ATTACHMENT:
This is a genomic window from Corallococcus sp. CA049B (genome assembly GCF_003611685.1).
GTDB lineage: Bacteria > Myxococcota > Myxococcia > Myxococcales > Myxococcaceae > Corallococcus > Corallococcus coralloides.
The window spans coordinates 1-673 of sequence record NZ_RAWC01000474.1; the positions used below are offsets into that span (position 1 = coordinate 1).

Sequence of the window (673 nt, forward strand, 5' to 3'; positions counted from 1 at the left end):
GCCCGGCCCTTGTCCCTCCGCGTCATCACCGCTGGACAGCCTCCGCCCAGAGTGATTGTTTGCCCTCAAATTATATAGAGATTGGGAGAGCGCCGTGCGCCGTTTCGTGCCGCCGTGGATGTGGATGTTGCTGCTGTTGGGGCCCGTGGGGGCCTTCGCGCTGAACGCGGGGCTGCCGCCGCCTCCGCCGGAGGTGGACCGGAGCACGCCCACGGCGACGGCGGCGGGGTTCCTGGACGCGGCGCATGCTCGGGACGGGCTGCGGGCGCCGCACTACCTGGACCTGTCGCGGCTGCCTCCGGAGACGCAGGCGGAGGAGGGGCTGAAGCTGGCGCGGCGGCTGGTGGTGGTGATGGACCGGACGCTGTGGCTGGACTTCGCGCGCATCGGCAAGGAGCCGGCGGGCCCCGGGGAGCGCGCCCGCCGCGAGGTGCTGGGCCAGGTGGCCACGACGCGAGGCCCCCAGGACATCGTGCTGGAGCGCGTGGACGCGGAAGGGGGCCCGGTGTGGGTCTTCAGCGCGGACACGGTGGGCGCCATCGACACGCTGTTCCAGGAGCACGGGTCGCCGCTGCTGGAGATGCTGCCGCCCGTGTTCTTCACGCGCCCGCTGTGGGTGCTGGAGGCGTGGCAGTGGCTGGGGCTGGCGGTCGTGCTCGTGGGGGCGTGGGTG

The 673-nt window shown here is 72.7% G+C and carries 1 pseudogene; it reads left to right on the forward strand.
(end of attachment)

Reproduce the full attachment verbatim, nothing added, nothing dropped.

This is a genomic window from Corallococcus sp. CA049B (genome assembly GCF_003611685.1).
GTDB lineage: Bacteria > Myxococcota > Myxococcia > Myxococcales > Myxococcaceae > Corallococcus > Corallococcus coralloides.
The window spans coordinates 1-673 of sequence record NZ_RAWC01000474.1; the positions used below are offsets into that span (position 1 = coordinate 1).

Sequence of the window (673 nt, forward strand, 5' to 3'; positions counted from 1 at the left end):
GCCCGGCCCTTGTCCCTCCGCGTCATCACCGCTGGACAGCCTCCGCCCAGAGTGATTGTTTGCCCTCAAATTATATAGAGATTGGGAGAGCGCCGTGCGCCGTTTCGTGCCGCCGTGGATGTGGATGTTGCTGCTGTTGGGGCCCGTGGGGGCCTTCGCGCTGAACGCGGGGCTGCCGCCGCCTCCGCCGGAGGTGGACCGGAGCACGCCCACGGCGACGGCGGCGGGGTTCCTGGACGCGGCGCATGCTCGGGACGGGCTGCGGGCGCCGCACTACCTGGACCTGTCGCGGCTGCCTCCGGAGACGCAGGCGGAGGAGGGGCTGAAGCTGGCGCGGCGGCTGGTGGTGGTGATGGACCGGACGCTGTGGCTGGACTTCGCGCGCATCGGCAAGGAGCCGGCGGGCCCCGGGGAGCGCGCCCGCCGCGAGGTGCTGGGCCAGGTGGCCACGACGCGAGGCCCCCAGGACATCGTGCTGGAGCGCGTGGACGCGGAAGGGGGCCCGGTGTGGGTCTTCAGCGCGGACACGGTGGGCGCCATCGACACGCTGTTCCAGGAGCACGGGTCGCCGCTGCTGGAGATGCTGCCGCCCGTGTTCTTCACGCGCCCGCTGTGGGTGCTGGAGGCGTGGCAGTGGCTGGGGCTGGCGGTCGTGCTCGTGGGGGCGTGGGTG

The 673-nt window shown here is 72.7% G+C and carries 1 pseudogene; it reads left to right on the forward strand.